Kingston Road LRT Update

The Environmental Assessment for the proposed Kingston Road LRT will hold three open houses on March 26, 27 and April 2.

The project’s March 2008 Newsletter includes the meeting locations, a map of various proposals and a breakdown of travel in the corridor.

There are two primary options depending on whether the line stays on Kingston Road all the way west to the existing streetcar network at Bingham Loop (Victoria Park & Kingston Rd.), or if it travels west along Danforth Avenue. Sub-options include connections to the subway at Victoria Park or Main Station.

At the risk of prejudging the evaluation, the route north from Kingston Road either to Main or to Victoria Park would be quite difficult. Victoria Park is a narrow, 3-lane residential street south of Gerrard. Main is a narrow, 4-lane residential street, and has a curved alignment (not shown on the map) and a grade down to Kingston Road. I believe that a connection north to either station from Kingston Road is not practical. (Anyone who wants to argue this point is urged to actually visit the neighbourhood or at least look at Google Maps before taking on this issue.)

The Danforth alignment is more straightforward, and also provides a better connection to the rapid transit network. In the origin-destination survey, only about 1/4 of the respondents showed their AM peak trip as going “downtown”.

Planning for the revised Victoria Park Station (warning – 10MB file) does not show a possible streetcar service, but could accommodate it.

Finally, the Walk 21 conference last fall included a paper about redesigning Kingston Road into a strong shopping and pedestrian community in the Cliffside area. This neighbourhood is now dominated by strip commercial and parking lots, but its transformation is supported by the business community with the new LRT line as a catalyst.

This project is in an odd state of existing in theory, but never appearing on maps showing our bold new Transit City network. This very strange situation makes many wonder whether there is any hope of the project actually being funded and built.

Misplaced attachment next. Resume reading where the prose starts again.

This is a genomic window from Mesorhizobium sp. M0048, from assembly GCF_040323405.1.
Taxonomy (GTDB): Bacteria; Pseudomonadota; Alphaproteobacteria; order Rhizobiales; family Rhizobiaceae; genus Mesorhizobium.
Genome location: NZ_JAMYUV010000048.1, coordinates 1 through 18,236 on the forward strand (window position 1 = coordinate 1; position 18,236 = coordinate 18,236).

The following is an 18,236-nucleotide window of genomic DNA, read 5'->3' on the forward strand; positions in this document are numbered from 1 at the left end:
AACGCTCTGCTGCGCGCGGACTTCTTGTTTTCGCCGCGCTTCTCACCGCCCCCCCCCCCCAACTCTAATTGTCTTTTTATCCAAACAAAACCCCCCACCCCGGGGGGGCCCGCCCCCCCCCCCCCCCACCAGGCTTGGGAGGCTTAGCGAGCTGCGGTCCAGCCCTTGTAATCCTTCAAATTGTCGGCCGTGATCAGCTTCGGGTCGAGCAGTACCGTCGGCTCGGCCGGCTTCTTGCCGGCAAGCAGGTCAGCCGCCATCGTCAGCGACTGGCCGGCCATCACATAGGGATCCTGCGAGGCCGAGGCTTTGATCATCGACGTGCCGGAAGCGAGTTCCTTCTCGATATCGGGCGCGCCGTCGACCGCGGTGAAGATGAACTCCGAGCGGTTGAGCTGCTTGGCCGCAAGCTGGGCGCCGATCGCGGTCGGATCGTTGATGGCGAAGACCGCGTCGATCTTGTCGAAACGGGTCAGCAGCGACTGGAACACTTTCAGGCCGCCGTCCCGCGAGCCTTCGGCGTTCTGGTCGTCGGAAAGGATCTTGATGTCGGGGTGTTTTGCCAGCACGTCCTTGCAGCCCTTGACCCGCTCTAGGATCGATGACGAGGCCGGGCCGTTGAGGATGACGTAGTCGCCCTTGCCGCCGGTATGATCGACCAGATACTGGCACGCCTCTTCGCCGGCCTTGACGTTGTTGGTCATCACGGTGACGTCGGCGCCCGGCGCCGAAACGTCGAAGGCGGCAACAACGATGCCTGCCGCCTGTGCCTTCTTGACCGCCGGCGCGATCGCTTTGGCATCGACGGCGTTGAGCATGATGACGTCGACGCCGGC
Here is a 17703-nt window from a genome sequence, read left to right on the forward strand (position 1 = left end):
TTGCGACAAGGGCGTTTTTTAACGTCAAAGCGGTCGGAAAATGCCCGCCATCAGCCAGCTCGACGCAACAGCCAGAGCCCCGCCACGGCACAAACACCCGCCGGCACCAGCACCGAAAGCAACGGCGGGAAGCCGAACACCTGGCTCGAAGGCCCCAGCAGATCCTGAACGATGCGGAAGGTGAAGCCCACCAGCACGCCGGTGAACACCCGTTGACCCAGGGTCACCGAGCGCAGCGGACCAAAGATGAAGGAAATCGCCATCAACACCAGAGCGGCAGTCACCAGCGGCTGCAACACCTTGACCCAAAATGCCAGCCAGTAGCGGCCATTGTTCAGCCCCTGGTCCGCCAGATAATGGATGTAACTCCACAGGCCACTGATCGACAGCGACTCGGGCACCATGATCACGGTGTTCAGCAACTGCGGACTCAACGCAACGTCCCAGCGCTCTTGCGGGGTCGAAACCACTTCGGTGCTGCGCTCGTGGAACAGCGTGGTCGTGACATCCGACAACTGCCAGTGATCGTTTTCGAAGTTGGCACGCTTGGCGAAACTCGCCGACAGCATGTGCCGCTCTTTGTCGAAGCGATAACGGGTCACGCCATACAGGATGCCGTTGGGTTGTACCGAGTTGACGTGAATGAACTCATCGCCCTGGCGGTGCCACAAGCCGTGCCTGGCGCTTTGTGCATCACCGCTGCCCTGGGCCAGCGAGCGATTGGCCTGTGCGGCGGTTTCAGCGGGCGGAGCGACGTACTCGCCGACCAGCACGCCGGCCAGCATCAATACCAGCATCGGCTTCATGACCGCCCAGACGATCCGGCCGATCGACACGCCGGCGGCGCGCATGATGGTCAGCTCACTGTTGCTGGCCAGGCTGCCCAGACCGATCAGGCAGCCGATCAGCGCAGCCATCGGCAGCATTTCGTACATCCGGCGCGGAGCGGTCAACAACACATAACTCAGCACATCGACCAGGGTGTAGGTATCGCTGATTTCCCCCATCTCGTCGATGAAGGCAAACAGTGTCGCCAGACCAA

Fleet Street Overhead and Other News of Changing Streetcar Infrastructure

The TTC plans to resume streetcar service on Fleet west of Bathurst with the 509 Harbourfront and 511 Bathurst routes on March 30. Trackwork, except for Fleet Loop, is in place, and the overhead construction is underway working west from Bathurst Street.

One of my regular readers, Harold McMann, sent me a few photos of overhead installation on Fleet Street and I am including one of them here because it shows a very recent change in the TTC’s standards for streetcar overhead.

Look closely at the hangers and you will see they are different from those commonly seen on Toronto’s system. These hangers are designed so that the contact wire will be held below the span wire and so that both pantographs and trolley poles can navigate them. If you look closely, you will see that hangers on alternate spans face in opposite directions so that there will be a slight meander to the overhead to avoid groove wear on pantographs.

Another change not as obvious from a photo is that the TTC is now using 4/0 gauge wire rather than 2/0. This is a larger cross section, but not twice as big even though the number might imply this. You can read about the arcane world of wire on Wikipedia. The larger cross section allows more current to be delivered by the wire in anticipation of the power demands of the new larger streetcars planned for Toronto.

The TTC Capital Budget contains a project to convert the entire overhead system by 2012, but it’s sad to note how long it took the TTC to accept that this would be necessary.

Further west on Fleet beyond the loop we find a forest of closely spaced poles marching down the centre of the right-of-way. These appear to be much closer together than the normal span wire spacing. This design leaves a lot to be desired if it is an indication of what we will see on future routes because the poles will dominate the visual landscape. I have already written here extensively about the shortcomings of centre poles on downtown streets and will not belabour the point.

Another project in the works is the complete replacement of the automatic track switch system. The current switch machines and their electronics date from the arrival of the ALRV fleet when the distance from the trolley shoe to the front of a car ceased to be constant. This meant that the old contactor-based switching had to be replaced, and a new system with pavement loops was installed.

This has been no end of trouble to the extent that some switches on the Spadina project have switch machines, but have never been activated. Many regularly used switches around the city sport “out of service” signs because they are no longer reliable or their parts have been raided for other more important locations. Because these switches are so unreliable, streetcars must come to a full stop at all facing point switches (including, amusingly, manual switches that cannot leap open in front of a car).

This practice makes for slow and jerky operation at intersections, and the TTC has not bothered to deal with this problem of reliability for quite a long time. Design of a new track switch system is underway and is expected to complete this year with procurement and installation to follow in future years.

Over the next four years, we will see a gradual transformation of the streetcar infrastructure in anticipation of the new fleet. Let’s hope the TTC gets it right this time. We cannot afford another fiasco like the CLRVs and their inability to deal with a system that PCCs had navigated for decades.